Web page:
In Sunshine, director Danny Boyle, who last used a deadly zombifying disease to explore all-too-human evil in 28 Days Later, combines cutting-edge computer graphics with well-trodden questions about science’s ambitions to save humankind to make a beautifully imagined, yet old-fashioned sci-fi/horror flick. What is surprising, however, is that the plot turns out to be based on an intriguing idea from theoretical physics, even though that is never actually discussed in the movie itself.
Bypassing exposition, the film jumps right into the story with an apparently far-out scientific supposition (the sun is dying just 50 years from now; go with it). It soon becomes apparent, however, that at its core Sunshine is less interested in how to fix the sun than in a basic philosophical question familiar to many a sci-fi fan: Is breathing new life into a dying sun, and thereby altering the true course of nature, really just unforgivable hubris? That question is underscored by the expeditions themselves — both hopeful/doomed missions are named Icarus, after the Greek legend of the boy who flew too close to the sun on makeshift, borrowed wings.
Visually, the film is stunning, with many awe-inspiring computer-generated images of the fiery, mottled surface of the sun, both life-giving and deadly. Those images often fill the screen, whether serving as a brilliant backdrop to the small black dot of Mercury as it passes in front of the massive orb, or reflected in the spaceship’s (fragile-looking) heat shield or the crew’s shiny gold Mylar spacesuits. And the omnipresent danger the astronauts are in, carefully balanced between the cold darkness of space and the burning hotness of the sun, creates near-constant tension.
As presented in the movie, however, the actual scientific plan to save the sun is simultaneously highly dramatic and rather vague. It is 2057, and the dying sun means that Earth is rapidly entering an ice age. In a desperate last-ditch effort, the entire planet has pooled its fissionable material into two “payloads” — or rather, bombs — bundled onto two subsequent space missions. Icarus I had set out in 2050, intending to deliver its payload straight into the heart of the star and create an explosion that would (theoretically) “restart” the sun and get things rolling again. Seven years later, with no sign of Icarus I’s fate, Icarus II is now on its way with the second payload, and humankind’s last chance to save itself.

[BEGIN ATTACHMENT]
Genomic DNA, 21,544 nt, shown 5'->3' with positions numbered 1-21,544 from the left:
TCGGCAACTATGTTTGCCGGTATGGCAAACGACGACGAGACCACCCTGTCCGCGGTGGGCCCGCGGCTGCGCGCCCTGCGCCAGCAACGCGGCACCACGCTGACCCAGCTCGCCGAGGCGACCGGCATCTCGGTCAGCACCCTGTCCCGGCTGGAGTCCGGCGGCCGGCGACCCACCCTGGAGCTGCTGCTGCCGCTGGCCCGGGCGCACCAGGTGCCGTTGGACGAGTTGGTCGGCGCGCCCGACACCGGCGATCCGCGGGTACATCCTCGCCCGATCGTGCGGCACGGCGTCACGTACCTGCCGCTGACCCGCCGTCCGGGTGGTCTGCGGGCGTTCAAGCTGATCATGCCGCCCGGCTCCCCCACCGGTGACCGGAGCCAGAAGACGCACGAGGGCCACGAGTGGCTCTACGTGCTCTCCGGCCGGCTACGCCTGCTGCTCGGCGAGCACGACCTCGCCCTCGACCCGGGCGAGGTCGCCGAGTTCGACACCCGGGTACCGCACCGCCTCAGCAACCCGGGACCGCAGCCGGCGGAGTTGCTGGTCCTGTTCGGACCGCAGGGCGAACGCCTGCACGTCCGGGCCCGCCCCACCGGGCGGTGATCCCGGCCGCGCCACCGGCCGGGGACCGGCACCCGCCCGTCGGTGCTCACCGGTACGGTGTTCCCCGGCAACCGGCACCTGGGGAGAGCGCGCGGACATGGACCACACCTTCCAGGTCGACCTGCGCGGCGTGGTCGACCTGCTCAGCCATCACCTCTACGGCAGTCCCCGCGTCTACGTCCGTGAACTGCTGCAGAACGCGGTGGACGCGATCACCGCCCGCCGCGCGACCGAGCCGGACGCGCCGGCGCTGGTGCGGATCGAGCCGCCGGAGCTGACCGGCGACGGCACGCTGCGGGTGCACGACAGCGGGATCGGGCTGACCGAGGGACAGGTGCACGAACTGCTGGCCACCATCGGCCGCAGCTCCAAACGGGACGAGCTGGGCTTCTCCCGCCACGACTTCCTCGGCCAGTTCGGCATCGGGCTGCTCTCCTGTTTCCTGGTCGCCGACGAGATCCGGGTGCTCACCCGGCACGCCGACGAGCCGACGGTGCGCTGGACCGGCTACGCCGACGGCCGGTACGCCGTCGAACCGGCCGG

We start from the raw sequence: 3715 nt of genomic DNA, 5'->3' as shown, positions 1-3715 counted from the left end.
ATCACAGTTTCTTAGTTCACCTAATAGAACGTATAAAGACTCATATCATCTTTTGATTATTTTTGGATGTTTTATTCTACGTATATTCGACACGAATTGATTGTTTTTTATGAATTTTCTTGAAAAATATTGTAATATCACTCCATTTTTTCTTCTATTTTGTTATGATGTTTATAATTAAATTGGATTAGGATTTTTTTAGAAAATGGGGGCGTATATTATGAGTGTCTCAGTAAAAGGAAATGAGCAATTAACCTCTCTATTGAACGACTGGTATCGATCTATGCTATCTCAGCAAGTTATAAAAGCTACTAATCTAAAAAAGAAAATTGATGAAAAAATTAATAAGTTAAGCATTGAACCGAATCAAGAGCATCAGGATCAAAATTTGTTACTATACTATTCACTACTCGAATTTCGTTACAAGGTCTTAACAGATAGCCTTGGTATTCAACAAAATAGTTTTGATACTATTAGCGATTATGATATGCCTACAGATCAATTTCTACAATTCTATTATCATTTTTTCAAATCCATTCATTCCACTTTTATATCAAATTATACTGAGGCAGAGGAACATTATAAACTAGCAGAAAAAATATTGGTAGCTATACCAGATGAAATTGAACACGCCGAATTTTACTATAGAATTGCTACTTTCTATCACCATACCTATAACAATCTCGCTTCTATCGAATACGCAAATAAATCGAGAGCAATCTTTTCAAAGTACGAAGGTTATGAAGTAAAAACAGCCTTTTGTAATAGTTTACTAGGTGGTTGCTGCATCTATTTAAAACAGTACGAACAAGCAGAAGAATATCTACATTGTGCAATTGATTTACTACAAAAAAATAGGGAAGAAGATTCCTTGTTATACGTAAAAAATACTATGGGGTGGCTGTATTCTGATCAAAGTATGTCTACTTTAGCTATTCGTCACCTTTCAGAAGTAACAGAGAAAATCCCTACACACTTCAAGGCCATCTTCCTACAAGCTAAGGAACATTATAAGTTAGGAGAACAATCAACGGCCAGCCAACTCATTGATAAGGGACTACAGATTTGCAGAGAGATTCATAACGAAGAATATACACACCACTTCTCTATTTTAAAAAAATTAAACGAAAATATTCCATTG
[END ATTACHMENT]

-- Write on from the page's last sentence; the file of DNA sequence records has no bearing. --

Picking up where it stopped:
Why the sun is dying only 50 years from now (about 5 billion years ahead of schedule) is never explicitly discussed in the movie. (Nor is its effect on Earth: For most of the film, Earth, and the danger it’s in, remain abstract, with only a hint of what’s been happening back home in a brief glimpse of a frozen-over Sydney, Australia.) As it turns out, however, the film’s creators, with the help of their scientific advisor, physicist Brian Cox of the particle physics laboratory CERN in Geneva, Switzerland, did devise a backstory that relies heavily on theoretical physics.
In a nutshell, the sun isn’t dying due to the normal life span of a star, in which, after billions of years, it runs out of hydrogen to burn into helium, starts fusing helium into heavier elements like carbon and iron, swells up to become a red giant and then finally collapses to become a white dwarf (see story, this issue). Instead, the sun is being eaten from the inside out by a massive, supersymmetric atomic nucleus called a Q-ball. Don’t laugh: This is a concept that theoretical physicists take quite seriously.
In physics, the theory of supersymmetry (first proposed in 1973) holds that every particle of matter we have observed also has an as-yet-undetected “partner” particle. For example, each quark that helps make up a proton or neutron has a counterpart “squark.” Although short-lived on their own, squarks that formed in the early universe may have clumped together to form massive, heavy nuclei called Q-balls, which could survive much longer (scientists at CERN are currently using the lab’s giant particle accelerator to search for such supersymmetric particles). In the film’s production diary (found on its Web site at www.foxsearchlight.com/sunshine), Cox explains that if a Q-ball were to drift into ordinary matter, such as a star, the ordinary particles in that matter would spontaneously convert to squarks, essentially ripping the star apart.
Hence the bomb plan: To dismantle a Q-ball into individual squarks, which will then decay harmlessly, you need temperatures similar to those just after the Big Bang. Therefore, Cox said, if you could recreate a mini-Big Bang inside the star (using a special kind of bomb made of dark matter and uranium), you might be able to disrupt that interaction and ultimately save the star. Maybe.
Well, it sounds good, anyway. You don’t need to know any of this to enjoy the movie in its own right (if you like fast-paced, tense, well-acted sci-fi/horror flicks), or to ponder the philosophical question at its heart. The director wisely leaves this level of scientific detail completely out of the film, concentrating on building tension through the immediate dangers to his characters, both external and internal. Indeed, there is an impending sense of inevitable doom throughout; even if everything goes according to plan, saving the sun has always been a long shot.